Intention for 2012.  Make it back to New York at least once.  Make the time and effort to stay close with those who are important to me.

7.  Ventura AIDS Walk.  This year I was appointed to the Advisory Council of Ventura County AIDS Partnership, an organization I’ve volunteered with for the past few years.  I also participated in my first AIDS Walk, which was a very uplifting event that brought hundreds of diverse people together.  We raised nearly $20,000 – not bad for the first time VCAP ran such a large event.

Intention for 2012.  Continue to volunteer for VCAP and raise awareness to prevent HIV and AIDS.

8.  Paper Published.  The first paper from a research project I’ve been involved in for nearly 3 years was published in an academic journal.  It’s always nice to see that work come to fruition.  A number of talks and posters have already been accepted for 2012 conferences.

Intention for 2012.  Continue working with colleagues to publish and present more papers in 2012, including one I’m leading on the use of new media tools in clinical research.

9.  TEDxOjaiWomen Speaker – What I Learned from Being a Girl Scout.  When Jodi Womack announced that she and Darina Stoyanova were organizing a TEDxOjaiWomen, I immediately emailed her to see if she needed any additional speakers.  As a woman who strongly encourages you to ask for what you want, Jodi responded in kind and said she could carve out 5-7 minutes.  “I’ll take it!”  What a phenomenal opportunity and an inspiring event in the context of dozens of amazing talks and topics (also see for the full program).

Intention for 2012.  One public speaking engagement per month; continue working on my public speaking skills; ask for what I want; book another TED talk!

10.  Business Growing.  2011 was the best year yet for Optimal Development Coaching – more clients,  more followers, more trainings, more consulting opportunities, more earnings.

Intention 2012.  Increase 2011 earnings by 50% (I know, it’s audacious, but I’ve got a plan, and I can make it happen).   If you’d like, you can keep track of what’s going on by visiting my web site or connecting with my on Facebook, Twitter, LinkedIn or Google+.

What a year!  Now it’s your turn.  What are some of your top accomplishments and how can you leverage and build on them to reach your goals in 2012?  I’d love to hear from you.

Wishing you a happy, healthy, prosperous 2012 full of joy and meaning.

All my best, Gloria

Meet Cheri Ruskus, Founder of The Victory Circles!

Right before I went on vacation in August, I had the honor of having my friend, colleague and mentor, Colorado business coach and author Cheri Ruskus, visit us in California.  We hosted a lovely meet and greet event at the Camarillo Chamber of Commerce so that Victory Circles members, current and past, as well as those interested in learning more, could meet the woman behind the program.  Enjoy the photos below.

Showing off this beautiful, handmade purse by VC member Mary Gillette from Sewbella Memory Quilts and More.

Victory ladies!

Cheri reads from her new book, Victory: One Moment at a Time.

People enjoyed an evening of laughter, connecting and learning!

Gloria M. Miele, Ph.D. is a Business Development and Leadership Coach and Victory Circles facilitator in Southern California.  She is passionate about helping others discover and develop their strengths to achieve greater business success.  Visit her website at and sign up to receive a free tool to optimize your strengths.

Worldwide Linchpin MeetUp Day!

Did you even know there was such a thing?  Well, Seth Godin started the Linchpin Meetups about a  year ago, encouraging those who read the book Linchpin and consider themselves indispensable leaders to meet with like-minded folks and make things happen.  There’s over 1100 worldwide.  I’ve met some remarkable artists, activists and all around nice people at the meetup in Ventura, launched by Linchpins Donna Von Hoesslin and David Pu’u.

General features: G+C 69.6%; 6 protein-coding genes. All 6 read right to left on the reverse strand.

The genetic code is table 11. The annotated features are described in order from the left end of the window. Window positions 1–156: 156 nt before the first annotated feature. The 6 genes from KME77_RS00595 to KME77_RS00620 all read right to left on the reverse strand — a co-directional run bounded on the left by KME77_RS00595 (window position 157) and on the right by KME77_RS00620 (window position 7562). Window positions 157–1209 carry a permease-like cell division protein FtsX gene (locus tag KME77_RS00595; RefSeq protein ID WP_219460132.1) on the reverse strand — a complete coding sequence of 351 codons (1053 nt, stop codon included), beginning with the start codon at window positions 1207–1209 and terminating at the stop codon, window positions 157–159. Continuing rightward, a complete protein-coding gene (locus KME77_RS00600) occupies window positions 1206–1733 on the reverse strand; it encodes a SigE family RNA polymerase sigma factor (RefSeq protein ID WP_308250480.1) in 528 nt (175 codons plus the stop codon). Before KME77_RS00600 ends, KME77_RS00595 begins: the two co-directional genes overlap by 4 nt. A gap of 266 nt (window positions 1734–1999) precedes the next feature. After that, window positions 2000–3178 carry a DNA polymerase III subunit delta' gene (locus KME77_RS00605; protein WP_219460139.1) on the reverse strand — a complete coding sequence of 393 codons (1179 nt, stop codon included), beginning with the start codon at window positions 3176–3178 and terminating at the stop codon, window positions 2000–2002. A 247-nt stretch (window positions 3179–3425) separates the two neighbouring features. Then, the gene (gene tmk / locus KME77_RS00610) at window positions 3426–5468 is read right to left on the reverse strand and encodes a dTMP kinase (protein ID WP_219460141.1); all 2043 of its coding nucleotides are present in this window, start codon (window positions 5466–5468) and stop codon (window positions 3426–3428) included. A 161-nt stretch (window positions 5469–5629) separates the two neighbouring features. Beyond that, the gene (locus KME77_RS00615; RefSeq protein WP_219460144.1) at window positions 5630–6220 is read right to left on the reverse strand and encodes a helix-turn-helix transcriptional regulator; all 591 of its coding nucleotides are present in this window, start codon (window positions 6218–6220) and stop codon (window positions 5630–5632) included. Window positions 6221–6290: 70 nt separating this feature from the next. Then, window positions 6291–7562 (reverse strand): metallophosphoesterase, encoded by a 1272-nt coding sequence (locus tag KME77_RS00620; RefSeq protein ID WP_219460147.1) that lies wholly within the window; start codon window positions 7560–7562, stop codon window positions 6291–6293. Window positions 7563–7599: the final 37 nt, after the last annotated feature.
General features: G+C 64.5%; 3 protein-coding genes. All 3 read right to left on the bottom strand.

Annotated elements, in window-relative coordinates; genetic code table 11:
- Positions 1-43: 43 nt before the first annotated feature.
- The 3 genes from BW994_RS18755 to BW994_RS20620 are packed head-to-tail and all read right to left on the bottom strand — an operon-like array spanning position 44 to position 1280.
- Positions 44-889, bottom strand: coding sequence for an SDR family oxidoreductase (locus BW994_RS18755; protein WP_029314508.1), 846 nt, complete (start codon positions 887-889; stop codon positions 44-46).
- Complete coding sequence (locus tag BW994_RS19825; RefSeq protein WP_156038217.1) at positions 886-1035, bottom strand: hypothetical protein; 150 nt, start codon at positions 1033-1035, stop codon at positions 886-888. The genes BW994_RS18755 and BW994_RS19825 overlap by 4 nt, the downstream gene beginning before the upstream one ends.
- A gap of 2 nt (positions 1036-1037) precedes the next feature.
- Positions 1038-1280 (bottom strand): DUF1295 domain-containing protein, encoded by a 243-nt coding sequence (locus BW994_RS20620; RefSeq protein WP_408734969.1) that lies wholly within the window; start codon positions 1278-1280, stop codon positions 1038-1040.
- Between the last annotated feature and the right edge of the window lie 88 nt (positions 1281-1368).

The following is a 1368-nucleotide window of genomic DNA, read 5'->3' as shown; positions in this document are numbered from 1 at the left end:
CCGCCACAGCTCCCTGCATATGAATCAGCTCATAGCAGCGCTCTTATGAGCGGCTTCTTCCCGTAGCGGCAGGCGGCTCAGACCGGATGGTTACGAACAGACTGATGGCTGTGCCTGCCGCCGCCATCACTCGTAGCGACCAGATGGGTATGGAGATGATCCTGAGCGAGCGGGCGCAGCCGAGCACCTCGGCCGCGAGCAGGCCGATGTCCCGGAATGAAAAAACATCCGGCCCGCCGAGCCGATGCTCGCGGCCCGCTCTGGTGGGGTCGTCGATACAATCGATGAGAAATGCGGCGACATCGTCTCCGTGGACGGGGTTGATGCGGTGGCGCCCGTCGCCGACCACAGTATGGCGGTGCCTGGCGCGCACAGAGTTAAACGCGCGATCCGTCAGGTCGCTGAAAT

In honor of today’s festivities, I’m re-posting an article I wrote a few months back that was inspired by Seth’s writing on fear and the lizard brain.  Enjoy!

Are You Undermining Your Success? 

Taming the Lizard Brain

By Gloria Miele, Optimal Development Coaching

Have you ever thought, “I need to get out of my own way,” or “I’m my own worst enemy?”  Those kinds of thoughts are a sign that you’re having issues with self-confidence, and your fears are working against you.  In his book, The Laws of Success, Napoleon Hill outlined the six fears that can undermine self-confidence:  Poverty, Criticism, Old Age, Ill Health, Loss of Love and Death.  Which ones resonate most to you?

More recently, marketing genius Seth Godin published his latest book, Linchpin (if you don’t know Seth Godin’s work, you can get a great sample from his daily blog at  Seth argues that in today’s world, we need to be indispensable, creative artists who work from the heart – to be Linchpins.  Does this sound familiar?  Successful entrepreneurs are linchpins.  You succeed by being bold, bucking the trends, doing something unique and letting your genius emerge to set you apart in the crowded marketplace.

Seth also talks about the fears that get in the way of being the linchpin.  Certain types of thinking can hold you back from taking a risk and putting yourself on the line.  This thinking is rooted in fear and uncertainty and comes from what Seth calls “the lizard brain.”  The lizard brain is the oldest, most primitive part of the brain, driven by survival and fear.   The lizard brain wants you to be safe, not call much attention to yourself and hide from the crowd.

The lizard brain contributes to the undermining thoughts that stop you in your tracks.  They challenge you, doubt you, and question your abilities.  We all have them, and often we don’t even realized they are there – “Who do you think you are?”  “What will people think?”  “Can I really pull this off?”  “What if I embarrass myself?”  “What if I fail?”